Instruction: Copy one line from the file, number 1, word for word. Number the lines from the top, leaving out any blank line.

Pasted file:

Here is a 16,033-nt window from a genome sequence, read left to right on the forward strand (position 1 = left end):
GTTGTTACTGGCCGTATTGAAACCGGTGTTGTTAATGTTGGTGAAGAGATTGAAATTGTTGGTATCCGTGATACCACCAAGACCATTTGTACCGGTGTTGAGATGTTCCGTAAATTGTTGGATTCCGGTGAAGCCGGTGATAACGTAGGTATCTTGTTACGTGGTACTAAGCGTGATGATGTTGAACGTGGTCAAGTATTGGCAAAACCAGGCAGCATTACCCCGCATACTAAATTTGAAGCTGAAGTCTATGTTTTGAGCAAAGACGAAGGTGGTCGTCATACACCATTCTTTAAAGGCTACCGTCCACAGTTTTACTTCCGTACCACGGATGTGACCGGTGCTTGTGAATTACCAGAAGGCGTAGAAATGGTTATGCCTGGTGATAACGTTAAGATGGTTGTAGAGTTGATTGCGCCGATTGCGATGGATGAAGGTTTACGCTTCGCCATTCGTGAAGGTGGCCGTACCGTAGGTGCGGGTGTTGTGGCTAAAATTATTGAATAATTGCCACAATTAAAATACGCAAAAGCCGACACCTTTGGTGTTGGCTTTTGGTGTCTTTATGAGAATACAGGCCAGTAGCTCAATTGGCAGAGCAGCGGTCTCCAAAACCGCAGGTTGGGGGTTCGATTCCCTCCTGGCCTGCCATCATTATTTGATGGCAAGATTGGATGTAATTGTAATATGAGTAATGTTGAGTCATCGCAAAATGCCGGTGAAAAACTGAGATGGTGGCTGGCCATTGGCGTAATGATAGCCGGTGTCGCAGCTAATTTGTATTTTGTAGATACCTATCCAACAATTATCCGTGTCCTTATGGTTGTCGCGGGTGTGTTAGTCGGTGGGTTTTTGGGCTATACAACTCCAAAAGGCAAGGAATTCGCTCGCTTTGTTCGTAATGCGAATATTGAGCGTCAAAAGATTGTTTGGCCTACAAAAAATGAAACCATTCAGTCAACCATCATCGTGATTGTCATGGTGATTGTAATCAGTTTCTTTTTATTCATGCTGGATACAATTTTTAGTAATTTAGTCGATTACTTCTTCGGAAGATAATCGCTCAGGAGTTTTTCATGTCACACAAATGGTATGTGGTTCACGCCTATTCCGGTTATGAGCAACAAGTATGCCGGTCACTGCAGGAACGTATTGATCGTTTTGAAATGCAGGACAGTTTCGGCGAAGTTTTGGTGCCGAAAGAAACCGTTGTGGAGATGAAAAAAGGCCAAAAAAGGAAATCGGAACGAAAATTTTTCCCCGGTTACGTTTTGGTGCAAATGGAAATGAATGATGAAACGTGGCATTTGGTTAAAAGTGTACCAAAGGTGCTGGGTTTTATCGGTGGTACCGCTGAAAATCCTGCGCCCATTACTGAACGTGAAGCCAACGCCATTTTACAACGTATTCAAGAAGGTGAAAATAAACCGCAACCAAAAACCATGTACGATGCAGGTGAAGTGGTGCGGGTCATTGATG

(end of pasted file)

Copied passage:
Here is a 16,033-nt window from a genome sequence, read left to right on the forward strand (position 1 = left end):